C. Edwin’s Baker Media, Makerts, and Democracy is a wonderful book for considering the pro/anti regulatory positions on media policy. What I find refreshing is that it debunks the overly simplified market/libertarian arguments usually presented in a economic/instrumentalized fashion with straight forward economic arguments that anyone can understand. (I would very much like to see this text reviewed by free-market proponents though I can find very little comments on the Web perhaps indicating it does not yet have a wide audience.)
While I was reading the book I was placing what I was learning in the context of examples about the Internet and blogs. So, the fact that he provides a postscript on Internet and digital technologies was an extra bonus! In particular, he addresses the question of whether voluntary content creation on the behalf of digital music, video, or journalistic production is significant:
“The new technologies expand the universe of people offering information, opinion, and other communicative contents to strangers. They may empower “volunteers ,” unpaid individuals who construct Web pages and create content solely out of a desire to create, report, and communicate, whether for personal expressive, political, charitable, or more nearly self-interested reasons.... nevertheless, to the extent these volunteers with pages or postings are no more read than were the earlier leaflets when distributed on street corners, the fact that they now can self-published makes less difference than they often naively hope” (Baker 286).
He identifies four ways in which these new tools can change what consumers and citizens receive: digital technologies reduced the cost of copying and delivering content; they can reduce the difficulty of finding materials; they can reduce the costs of media producers in assembly and synthesizing inputs; and digital technologies can reduce the bottlenecks and gatekeepers related to distribution. Yet, as he showed in earlier chapters there are economic scenarios in which more content can displace less but better content, “Many people would experience a net loss if they deemed access to hundreds of randomly selected street corner speakers (or the speakers with pages) but lost access to the York Times” (289). He also asks the much-discussed question of whether the cost of investigative journalism can be born by volunteers; this is yet to be seen. Furthermore, citing Sunstein’s evidence (Republic.com) he notes that when people discuss an issue with those of a like mind there positions become more extreme; this can lead to a segmentation and radicalization of the public. Baker also notes that even with much content, the concentration of “hits” will fall on a limited number of sites (preferential attachment). And one of the more interesting results of his analysis is that content itself can become more generic even though there are more outlets: “If the only way to write a letter is by hand, the norm would be individualized letters. But if copy costs are negligible, the temptation increases to send the same letter to multiple “friends” (292). This tendency was what led me to start one of my own blogs: instead of sending many personal emails to my family and friends while traveling I began to create one report and then slightly customize it, eventually I abandoned even this and instead created travel scenes and blog entries.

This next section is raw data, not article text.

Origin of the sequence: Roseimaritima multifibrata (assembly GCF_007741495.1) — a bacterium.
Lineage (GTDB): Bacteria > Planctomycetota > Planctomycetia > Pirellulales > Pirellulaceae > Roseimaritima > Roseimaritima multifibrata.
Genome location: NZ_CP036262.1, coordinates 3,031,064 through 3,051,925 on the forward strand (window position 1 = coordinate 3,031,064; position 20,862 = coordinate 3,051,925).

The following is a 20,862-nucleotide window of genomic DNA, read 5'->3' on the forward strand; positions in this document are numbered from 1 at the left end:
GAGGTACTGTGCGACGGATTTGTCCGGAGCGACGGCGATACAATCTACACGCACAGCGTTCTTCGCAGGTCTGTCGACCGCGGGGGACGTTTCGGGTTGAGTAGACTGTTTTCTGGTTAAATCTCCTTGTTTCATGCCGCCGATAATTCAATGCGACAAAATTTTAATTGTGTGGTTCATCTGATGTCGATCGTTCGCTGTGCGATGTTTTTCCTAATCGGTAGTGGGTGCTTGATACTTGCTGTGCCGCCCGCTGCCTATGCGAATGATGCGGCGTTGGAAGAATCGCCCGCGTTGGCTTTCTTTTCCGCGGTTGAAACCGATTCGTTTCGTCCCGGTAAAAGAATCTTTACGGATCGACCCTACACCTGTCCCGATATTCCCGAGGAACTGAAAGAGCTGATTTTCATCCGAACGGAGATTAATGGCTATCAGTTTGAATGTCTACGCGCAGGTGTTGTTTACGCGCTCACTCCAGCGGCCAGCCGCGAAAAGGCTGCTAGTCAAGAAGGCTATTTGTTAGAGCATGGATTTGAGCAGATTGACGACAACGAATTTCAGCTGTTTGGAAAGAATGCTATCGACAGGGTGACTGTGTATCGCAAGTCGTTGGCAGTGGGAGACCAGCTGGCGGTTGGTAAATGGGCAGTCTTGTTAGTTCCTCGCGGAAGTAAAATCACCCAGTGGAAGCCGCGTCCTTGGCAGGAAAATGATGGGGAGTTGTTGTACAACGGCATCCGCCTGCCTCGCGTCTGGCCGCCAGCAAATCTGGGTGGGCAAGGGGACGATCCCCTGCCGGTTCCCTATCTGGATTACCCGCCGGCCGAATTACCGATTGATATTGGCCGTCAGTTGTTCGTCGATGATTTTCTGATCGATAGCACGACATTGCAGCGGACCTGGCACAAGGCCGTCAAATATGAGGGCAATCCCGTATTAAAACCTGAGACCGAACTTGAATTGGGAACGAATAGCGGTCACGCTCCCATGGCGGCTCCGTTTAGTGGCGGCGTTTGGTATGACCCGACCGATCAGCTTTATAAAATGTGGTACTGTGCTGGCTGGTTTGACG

A worthwhile book.
C. Edwin Baker. Media, Markets, and Democracy. Cambridge University Press, 2001.